Mark Heaslip, Chairman of AEXCO said it was a collaborative effort that led to the establishment of the Export Fodder RD&E Levy. 

 

“In 2003, Australia’s export hay companies agreed to establish the Australian Exporters Company Pty Ltd (AEXCO), to support the National Oat Breeding Program (NOBP) in developing oat hay varieties for Australian growers,” Mr Heaslip said.  

Mr Heaslip explained that as the licensee of NOBP oat hay varieties, AEXCO commercialised the oat hay varieties, and AEXCO shareholders agreed to collect an end point royalty on all AEXCO licensed varieties of hay grown and exported.  

“As a result of their involvement in the establishment and development of AEXCO, the export hay companies collaborated to support a number of industry research and development initiatives, such as agronomy trials and economic analysis on the benefit of oat hay production,” Mr Heaslip said.  

“In 2015, this collaboration subsequently saw the export hay companies agree to the establishment of a mandatory Export Fodder RD&E Levy of $0.50 per tonne for all hay and straw exported from Australia.” 

Mr Heaslip said the levy, and the subsequent RD&E plan, has facilitated the growth and development of the industry in a very positive way.  

“Collaborating as an industry and investing in priority RD&E needsincluding the development of new oaten varieties, consistent quality and residue testing regimes, and market research, is delivering a competitive advantage to all export fodder industry participants, and has seen the Australian export fodder industry develop into a sustainable and highly profitable sector,” he said.  

Building capacity for a prosperous future  

Ultimately, people are at the centre of ensuring the growth of Australia’s emerging rural industries, which, Ms Skipworth says, is why capacity building is recognised as a priority in the development of all AgriFutures Australia’s RD&E plans.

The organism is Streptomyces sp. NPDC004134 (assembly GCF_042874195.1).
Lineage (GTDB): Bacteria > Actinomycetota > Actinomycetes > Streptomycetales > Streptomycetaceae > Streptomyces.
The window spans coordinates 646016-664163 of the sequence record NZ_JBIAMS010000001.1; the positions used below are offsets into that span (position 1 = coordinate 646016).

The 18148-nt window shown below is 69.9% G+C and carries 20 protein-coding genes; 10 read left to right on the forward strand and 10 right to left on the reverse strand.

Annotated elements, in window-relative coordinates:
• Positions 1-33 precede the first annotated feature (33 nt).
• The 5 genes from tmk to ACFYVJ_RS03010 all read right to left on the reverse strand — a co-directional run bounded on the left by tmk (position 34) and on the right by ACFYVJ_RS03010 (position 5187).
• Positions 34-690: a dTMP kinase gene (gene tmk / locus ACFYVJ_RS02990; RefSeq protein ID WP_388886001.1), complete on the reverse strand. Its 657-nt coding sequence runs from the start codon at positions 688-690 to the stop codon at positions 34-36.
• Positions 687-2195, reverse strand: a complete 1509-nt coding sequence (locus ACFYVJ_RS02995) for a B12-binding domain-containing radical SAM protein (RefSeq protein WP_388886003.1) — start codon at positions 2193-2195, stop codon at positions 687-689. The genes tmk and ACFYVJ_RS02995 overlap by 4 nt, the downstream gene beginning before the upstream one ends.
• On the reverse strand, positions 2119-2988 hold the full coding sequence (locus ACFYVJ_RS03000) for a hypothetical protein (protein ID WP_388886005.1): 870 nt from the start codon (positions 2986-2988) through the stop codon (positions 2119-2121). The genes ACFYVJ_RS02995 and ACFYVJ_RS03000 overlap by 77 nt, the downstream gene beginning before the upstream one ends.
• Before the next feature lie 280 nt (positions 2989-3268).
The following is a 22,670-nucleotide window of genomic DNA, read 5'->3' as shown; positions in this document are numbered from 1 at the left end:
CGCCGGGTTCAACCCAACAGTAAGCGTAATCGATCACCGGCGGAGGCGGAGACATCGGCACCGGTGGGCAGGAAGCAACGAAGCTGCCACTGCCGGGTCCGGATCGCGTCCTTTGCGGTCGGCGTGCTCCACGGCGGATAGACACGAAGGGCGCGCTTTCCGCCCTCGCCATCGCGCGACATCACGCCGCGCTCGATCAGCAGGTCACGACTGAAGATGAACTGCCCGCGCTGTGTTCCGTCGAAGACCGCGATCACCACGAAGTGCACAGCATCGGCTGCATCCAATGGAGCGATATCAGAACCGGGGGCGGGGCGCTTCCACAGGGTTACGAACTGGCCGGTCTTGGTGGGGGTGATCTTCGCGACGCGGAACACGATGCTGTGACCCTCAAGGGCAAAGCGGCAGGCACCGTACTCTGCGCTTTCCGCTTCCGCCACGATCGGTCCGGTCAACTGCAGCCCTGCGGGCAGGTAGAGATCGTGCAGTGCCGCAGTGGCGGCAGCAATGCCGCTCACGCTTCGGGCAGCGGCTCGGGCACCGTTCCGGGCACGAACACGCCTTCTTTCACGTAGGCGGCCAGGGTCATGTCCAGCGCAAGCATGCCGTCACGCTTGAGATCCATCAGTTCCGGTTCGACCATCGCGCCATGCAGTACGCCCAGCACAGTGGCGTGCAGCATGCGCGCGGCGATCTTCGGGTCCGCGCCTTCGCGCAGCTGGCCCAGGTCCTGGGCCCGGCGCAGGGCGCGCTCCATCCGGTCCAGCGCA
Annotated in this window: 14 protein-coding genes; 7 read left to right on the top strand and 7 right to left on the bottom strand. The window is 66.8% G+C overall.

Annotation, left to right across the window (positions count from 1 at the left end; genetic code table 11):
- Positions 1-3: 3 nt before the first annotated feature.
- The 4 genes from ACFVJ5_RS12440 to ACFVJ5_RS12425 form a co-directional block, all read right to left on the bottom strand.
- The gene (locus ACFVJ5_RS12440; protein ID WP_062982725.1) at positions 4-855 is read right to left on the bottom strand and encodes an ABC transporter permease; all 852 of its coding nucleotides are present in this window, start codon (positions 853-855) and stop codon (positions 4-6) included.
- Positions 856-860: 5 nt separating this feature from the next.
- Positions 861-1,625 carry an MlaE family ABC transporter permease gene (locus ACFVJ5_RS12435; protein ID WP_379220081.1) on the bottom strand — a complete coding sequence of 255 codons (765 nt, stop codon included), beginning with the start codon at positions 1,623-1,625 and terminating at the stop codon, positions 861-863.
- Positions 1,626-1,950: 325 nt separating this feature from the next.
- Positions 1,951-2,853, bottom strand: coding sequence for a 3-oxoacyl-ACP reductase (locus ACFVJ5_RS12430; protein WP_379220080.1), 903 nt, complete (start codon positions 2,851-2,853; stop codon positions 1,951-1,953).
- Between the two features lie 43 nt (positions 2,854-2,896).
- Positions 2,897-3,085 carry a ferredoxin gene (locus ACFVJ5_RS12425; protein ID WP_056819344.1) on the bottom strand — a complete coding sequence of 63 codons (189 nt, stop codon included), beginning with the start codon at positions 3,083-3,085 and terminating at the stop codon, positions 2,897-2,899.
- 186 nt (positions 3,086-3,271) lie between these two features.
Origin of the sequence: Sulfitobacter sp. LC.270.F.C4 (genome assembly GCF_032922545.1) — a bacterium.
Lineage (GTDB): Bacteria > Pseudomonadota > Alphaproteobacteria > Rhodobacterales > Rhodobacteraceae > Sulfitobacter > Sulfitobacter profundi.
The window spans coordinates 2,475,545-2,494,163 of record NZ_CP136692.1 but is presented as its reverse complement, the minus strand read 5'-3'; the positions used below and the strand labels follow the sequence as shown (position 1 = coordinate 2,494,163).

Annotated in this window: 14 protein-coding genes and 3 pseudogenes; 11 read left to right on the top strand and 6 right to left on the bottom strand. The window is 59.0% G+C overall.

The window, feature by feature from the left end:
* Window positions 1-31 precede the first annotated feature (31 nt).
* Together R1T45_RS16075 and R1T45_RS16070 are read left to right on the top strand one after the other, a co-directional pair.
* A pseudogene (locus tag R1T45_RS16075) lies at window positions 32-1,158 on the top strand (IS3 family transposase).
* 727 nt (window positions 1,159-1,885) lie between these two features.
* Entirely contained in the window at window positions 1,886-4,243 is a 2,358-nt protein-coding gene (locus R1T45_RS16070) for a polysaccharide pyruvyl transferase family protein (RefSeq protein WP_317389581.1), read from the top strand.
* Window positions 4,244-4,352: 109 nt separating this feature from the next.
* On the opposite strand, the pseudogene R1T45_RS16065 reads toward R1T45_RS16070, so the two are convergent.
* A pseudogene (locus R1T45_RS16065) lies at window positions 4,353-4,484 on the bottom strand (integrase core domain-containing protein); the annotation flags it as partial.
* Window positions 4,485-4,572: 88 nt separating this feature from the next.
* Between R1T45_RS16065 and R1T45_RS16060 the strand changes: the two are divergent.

“Without a core group of engaged stakeholders within the industry who are easily accessible, developing and implementing an RD&E plan is very difficult,” said Ms Skipworth. 

“We are thrilled to launch a new virtual capacity building program in conjunction with specialist training provider, Associations Forum Pty Ltd. 

The program aims to give industries the skills they need to develop an industry association, or strengthen governance in existing associations.  

“Having an industry association or group helps provide a vehicle to promote the industry and drive industry initiatives, including the implementation of an RD&E plan.” 

As part of developing the Australian seaweed industry, Ms Kelly has participated in AgriFutures Australia’s Emerging Industries Capacity Building Program and the Australian Institute of Company Directors (AICD) Course. 

“The capacity building and AICD course are really timely for me as we are just setting up the peak body – Australian Sustainable Seaweed Alliance. We are launching to members in July and there is a lot of work involved in set up and best practice governance for an industry group. It has been enormously helpful to have AgriFutures support in helping grow the Australian seaweed industry,” Ms Kelly said.  

Learn more about the AgriFutures Emerging Industries Program and the Emerging Industries Capacity Building Program, via: agrifutures.com.au/emerging-industries  

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The AgriFutures Emerging Industries Program is encouraging industry players to work together to pool their resources, collective knowledge and face challenges with a united front to achieve strategic outcomes and gain competitive advantage